RFID Helps Grow and Track Potted Plants. In the Netherlands,
plant growers are using an RFID-based solution from WPS Horti Systems to improve plant health and production.
By Mary Catherine O’Connor
Copyright RFID Journal LLC 2008, Used With Permission
July 20, 2007
RFID Journal—A Dutch company called WPS Horti Systems is providing growers a high-tech, RFID-based means of improving plant health and production, from seed to sale. Nearly five years ago, WPS worked with European auto-ID technology systems integrator Zetes to develop the Plant Order System, using RFID hardware from Tagsys. The company has been selling the system ever since, and a dozen of its customers have deployed it.
In the greenhouse, potted plants are placed in clear plastic pots, RFID-tagged at the bottom.
WPS’ Plant Order System is designed for use at greenhouses where plants are grown from seedlings to mature plants, as well as at large plant warehouses where the mature plants are stored and readied for shipment. At the greenhouses, growers place each potted plant into a larger plastic container with a Tagsys 10-TL passive 13.56 MHz transponder permanently attached to its base, encoded with a number to uniquely identify the plant inside.
Tagsys interrogators, mounted under the conveyor systems moving the plants from one growing area to the next, read the tag of each passing pot. At various stages of growth, the conveyors bring each plant to a mounted digital camera to be photographed. The Zetes software correlates each image with the container’s RFID tag number, then sends this data to a program that analyzes characteristics of the plant’s image—such as size, shape or color—and determines whether the plant is adequately healthy. Once the plant is grown and ready to ship, says Olivier Burah, Tagsys’ vice president for Europe, the Middle East and Asia (EMEA), it is removed from the container, which can then be reused for another potted plant.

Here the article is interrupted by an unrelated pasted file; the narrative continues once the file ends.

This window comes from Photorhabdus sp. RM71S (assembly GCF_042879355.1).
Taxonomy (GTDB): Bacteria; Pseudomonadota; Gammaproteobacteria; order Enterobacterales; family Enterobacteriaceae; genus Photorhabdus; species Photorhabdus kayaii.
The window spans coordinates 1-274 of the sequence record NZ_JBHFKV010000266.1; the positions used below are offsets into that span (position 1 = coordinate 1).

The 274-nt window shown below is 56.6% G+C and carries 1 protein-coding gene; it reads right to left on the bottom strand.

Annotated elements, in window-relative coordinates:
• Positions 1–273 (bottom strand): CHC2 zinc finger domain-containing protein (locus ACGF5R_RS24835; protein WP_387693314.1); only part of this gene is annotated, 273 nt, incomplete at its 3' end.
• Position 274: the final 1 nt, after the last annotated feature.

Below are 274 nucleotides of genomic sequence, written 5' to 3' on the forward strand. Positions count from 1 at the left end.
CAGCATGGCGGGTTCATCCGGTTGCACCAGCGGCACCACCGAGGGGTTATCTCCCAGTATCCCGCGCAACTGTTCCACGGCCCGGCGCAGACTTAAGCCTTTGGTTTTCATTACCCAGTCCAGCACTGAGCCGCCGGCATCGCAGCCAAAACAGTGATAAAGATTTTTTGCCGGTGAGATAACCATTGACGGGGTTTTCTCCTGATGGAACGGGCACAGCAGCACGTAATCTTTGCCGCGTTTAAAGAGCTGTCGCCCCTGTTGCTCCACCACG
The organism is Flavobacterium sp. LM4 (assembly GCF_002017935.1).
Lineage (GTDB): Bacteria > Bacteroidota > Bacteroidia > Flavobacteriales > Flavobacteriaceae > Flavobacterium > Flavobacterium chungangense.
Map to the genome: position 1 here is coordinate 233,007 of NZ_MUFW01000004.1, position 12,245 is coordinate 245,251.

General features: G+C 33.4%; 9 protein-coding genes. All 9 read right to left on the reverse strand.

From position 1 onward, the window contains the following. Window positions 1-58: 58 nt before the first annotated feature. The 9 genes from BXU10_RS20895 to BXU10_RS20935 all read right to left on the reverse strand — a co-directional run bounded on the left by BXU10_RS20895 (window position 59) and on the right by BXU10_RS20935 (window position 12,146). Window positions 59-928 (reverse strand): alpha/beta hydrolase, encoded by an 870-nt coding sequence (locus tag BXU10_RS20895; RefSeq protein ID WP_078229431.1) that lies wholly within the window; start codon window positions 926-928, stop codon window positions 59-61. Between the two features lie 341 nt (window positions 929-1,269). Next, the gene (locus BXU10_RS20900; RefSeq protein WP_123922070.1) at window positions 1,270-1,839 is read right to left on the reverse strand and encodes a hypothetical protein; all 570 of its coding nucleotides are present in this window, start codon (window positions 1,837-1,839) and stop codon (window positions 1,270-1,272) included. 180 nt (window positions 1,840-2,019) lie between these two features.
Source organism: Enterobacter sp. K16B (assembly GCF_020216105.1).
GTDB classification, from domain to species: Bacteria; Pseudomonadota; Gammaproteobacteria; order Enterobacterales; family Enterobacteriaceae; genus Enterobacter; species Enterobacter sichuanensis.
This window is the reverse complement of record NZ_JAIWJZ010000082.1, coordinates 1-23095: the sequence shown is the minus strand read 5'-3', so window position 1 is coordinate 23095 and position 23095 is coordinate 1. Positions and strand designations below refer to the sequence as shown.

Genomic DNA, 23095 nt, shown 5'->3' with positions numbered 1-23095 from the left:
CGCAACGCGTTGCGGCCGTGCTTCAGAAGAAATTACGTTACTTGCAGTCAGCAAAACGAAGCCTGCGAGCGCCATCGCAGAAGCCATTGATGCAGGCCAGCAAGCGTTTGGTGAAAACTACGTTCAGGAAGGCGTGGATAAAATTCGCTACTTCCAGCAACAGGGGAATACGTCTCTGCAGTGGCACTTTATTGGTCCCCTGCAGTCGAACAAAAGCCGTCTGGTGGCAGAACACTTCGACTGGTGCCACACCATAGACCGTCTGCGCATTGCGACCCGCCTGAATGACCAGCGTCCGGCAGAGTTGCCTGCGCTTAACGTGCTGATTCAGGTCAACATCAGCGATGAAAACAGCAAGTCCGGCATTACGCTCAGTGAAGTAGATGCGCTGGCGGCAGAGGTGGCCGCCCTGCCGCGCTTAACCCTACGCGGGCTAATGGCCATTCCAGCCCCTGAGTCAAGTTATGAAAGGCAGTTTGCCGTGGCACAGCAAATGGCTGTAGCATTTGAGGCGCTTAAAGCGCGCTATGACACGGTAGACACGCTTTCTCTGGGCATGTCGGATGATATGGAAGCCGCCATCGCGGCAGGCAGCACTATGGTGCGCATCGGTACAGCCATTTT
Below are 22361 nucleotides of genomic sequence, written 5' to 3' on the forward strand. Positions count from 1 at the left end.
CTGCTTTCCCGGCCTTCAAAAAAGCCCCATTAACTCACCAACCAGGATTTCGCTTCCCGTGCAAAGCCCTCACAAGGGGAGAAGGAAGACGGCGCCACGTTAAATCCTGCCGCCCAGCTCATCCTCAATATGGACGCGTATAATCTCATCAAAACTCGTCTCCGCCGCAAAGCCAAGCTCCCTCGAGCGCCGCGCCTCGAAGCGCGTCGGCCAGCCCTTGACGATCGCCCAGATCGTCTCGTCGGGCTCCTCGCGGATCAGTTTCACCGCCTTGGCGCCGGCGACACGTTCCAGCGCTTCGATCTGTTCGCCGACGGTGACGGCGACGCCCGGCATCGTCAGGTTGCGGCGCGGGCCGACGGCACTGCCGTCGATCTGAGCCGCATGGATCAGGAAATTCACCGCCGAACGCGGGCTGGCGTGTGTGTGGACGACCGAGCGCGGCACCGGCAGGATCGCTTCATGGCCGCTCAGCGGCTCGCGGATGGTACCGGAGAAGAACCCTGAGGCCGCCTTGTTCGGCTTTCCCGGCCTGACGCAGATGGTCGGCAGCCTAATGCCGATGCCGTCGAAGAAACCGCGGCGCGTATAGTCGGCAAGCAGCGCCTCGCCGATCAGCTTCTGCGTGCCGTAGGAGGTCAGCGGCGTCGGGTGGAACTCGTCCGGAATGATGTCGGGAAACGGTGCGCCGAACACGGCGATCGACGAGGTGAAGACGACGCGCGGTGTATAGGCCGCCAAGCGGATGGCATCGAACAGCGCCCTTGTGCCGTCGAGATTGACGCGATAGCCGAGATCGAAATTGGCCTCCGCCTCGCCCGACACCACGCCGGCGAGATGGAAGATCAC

The pot is placed on a small tray designed to keep it stable as it moves on a conveyor system into a storage area, and later to a shipping area.
Aside from monitoring each plant’s health, the Plant Order System also enables growers to perform automated inventory counts and updates on each type of plant. On a daily basis, workers at the greenhouse tend to any ailing plants, applying fertilizer or taking whatever other measures they deem appropriate. Prior to implementing the Plant Order System, growers had to manually inspect all seedlings and plants in the greenhouse to find those requiring special care.
The mature plants are shipped to warehouses for storage and order preparation. There, each plant is transferred to the pot in which it will be sold. This pot is then placed on a small tray designed to keep it stable as it moves on a conveyor system into a storage area, and later to a shipping area. If the warehouse has deployed the Plant Order System, a Tagsys 10-TL tag is permanently attached to the base of each tray. As in the grow houses, readers are fixed beneath the conveyor system. In the warehouse, however, the data collected as the tagged trays move through the facility is used to route each plant to an appropriate storage area, or to the shipping area, based on directions the Zetes software receives from the warehouse’s ordering system.
Tagsys interrogators, mounted under the conveyor systems moving the plants from one growing area to the next, read the tag of each passing pot.
Some WPS customers have deployed the Plant Order System in facilities as large as 700,000 square meters, Tagsys claims, requiring the installation of up to 50 readers. Plant production, according to Tagsys, is a huge industry in Holland, with more than 1,500 growers of potted plants employing 1,000 hectares of greenhouse space. The plants are then sold to retailers at an average of €5 ($6.9) apiece, says Burah.
In addition to automating the inventorying and monitoring of plants, Burah adds, the platform provides WPS customers added visibility into their operations, enabling them to further increase productivity and reduce losses.